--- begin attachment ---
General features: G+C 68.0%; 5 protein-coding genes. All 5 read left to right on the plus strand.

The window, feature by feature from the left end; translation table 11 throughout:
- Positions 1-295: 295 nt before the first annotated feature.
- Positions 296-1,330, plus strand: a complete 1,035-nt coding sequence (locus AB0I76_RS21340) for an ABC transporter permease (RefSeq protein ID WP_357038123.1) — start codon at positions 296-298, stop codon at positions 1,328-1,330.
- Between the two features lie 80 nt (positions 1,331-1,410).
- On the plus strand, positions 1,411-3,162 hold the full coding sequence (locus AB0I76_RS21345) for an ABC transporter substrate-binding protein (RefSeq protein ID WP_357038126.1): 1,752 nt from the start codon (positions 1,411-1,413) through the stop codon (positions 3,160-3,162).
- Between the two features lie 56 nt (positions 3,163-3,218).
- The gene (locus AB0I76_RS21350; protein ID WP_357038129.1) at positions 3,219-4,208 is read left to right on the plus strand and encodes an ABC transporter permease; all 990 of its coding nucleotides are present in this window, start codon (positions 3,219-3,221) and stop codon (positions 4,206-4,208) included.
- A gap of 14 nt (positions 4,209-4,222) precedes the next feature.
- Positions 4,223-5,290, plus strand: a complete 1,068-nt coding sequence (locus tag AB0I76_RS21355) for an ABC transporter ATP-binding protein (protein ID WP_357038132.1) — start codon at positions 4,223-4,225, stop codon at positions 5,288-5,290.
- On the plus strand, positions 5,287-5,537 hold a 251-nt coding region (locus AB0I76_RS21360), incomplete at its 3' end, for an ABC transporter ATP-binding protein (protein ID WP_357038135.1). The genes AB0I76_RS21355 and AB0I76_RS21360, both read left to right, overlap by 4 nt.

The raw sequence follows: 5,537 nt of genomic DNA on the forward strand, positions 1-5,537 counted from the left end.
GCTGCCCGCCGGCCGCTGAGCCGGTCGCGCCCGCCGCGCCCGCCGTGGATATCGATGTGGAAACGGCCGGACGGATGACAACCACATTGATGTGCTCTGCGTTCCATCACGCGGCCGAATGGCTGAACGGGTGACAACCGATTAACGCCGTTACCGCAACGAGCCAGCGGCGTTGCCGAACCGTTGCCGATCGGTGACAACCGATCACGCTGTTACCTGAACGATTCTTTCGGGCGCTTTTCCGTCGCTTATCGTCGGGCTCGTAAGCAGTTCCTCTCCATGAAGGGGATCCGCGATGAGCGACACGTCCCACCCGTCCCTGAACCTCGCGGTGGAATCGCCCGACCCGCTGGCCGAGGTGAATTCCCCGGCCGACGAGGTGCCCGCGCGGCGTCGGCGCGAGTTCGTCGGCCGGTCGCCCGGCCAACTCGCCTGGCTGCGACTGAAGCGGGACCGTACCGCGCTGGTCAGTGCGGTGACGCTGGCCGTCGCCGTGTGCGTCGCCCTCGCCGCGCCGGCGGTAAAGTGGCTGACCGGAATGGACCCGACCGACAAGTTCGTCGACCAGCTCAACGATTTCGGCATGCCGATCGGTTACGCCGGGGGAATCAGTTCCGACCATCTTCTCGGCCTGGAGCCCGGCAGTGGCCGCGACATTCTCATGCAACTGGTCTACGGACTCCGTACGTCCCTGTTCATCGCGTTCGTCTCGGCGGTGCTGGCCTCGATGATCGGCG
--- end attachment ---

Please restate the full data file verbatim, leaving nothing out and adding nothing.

General features: G+C 68.0%; 5 protein-coding genes. All 5 read left to right on the plus strand.

The window, feature by feature from the left end; translation table 11 throughout:
- Positions 1-295: 295 nt before the first annotated feature.
- Positions 296-1,330, plus strand: a complete 1,035-nt coding sequence (locus AB0I76_RS21340) for an ABC transporter permease (RefSeq protein ID WP_357038123.1) — start codon at positions 296-298, stop codon at positions 1,328-1,330.
- Between the two features lie 80 nt (positions 1,331-1,410).
- On the plus strand, positions 1,411-3,162 hold the full coding sequence (locus AB0I76_RS21345) for an ABC transporter substrate-binding protein (RefSeq protein ID WP_357038126.1): 1,752 nt from the start codon (positions 1,411-1,413) through the stop codon (positions 3,160-3,162).
- Between the two features lie 56 nt (positions 3,163-3,218).
- The gene (locus AB0I76_RS21350; protein ID WP_357038129.1) at positions 3,219-4,208 is read left to right on the plus strand and encodes an ABC transporter permease; all 990 of its coding nucleotides are present in this window, start codon (positions 3,219-3,221) and stop codon (positions 4,206-4,208) included.
- A gap of 14 nt (positions 4,209-4,222) precedes the next feature.
- Positions 4,223-5,290, plus strand: a complete 1,068-nt coding sequence (locus tag AB0I76_RS21355) for an ABC transporter ATP-binding protein (protein ID WP_357038132.1) — start codon at positions 4,223-4,225, stop codon at positions 5,288-5,290.
- On the plus strand, positions 5,287-5,537 hold a 251-nt coding region (locus AB0I76_RS21360), incomplete at its 3' end, for an ABC transporter ATP-binding protein (protein ID WP_357038135.1). The genes AB0I76_RS21355 and AB0I76_RS21360, both read left to right, overlap by 4 nt.

The raw sequence follows: 5,537 nt of genomic DNA on the forward strand, positions 1-5,537 counted from the left end.
GCTGCCCGCCGGCCGCTGAGCCGGTCGCGCCCGCCGCGCCCGCCGTGGATATCGATGTGGAAACGGCCGGACGGATGACAACCACATTGATGTGCTCTGCGTTCCATCACGCGGCCGAATGGCTGAACGGGTGACAACCGATTAACGCCGTTACCGCAACGAGCCAGCGGCGTTGCCGAACCGTTGCCGATCGGTGACAACCGATCACGCTGTTACCTGAACGATTCTTTCGGGCGCTTTTCCGTCGCTTATCGTCGGGCTCGTAAGCAGTTCCTCTCCATGAAGGGGATCCGCGATGAGCGACACGTCCCACCCGTCCCTGAACCTCGCGGTGGAATCGCCCGACCCGCTGGCCGAGGTGAATTCCCCGGCCGACGAGGTGCCCGCGCGGCGTCGGCGCGAGTTCGTCGGCCGGTCGCCCGGCCAACTCGCCTGGCTGCGACTGAAGCGGGACCGTACCGCGCTGGTCAGTGCGGTGACGCTGGCCGTCGCCGTGTGCGTCGCCCTCGCCGCGCCGGCGGTAAAGTGGCTGACCGGAATGGACCCGACCGACAAGTTCGTCGACCAGCTCAACGATTTCGGCATGCCGATCGGTTACGCCGGGGGAATCAGTTCCGACCATCTTCTCGGCCTGGAGCCCGGCAGTGGCCGCGACATTCTCATGCAACTGGTCTACGGACTCCGTACGTCCCTGTTCATCGCGTTCGTCTCGGCGGTGCTGGCCTCGATGATCGGCG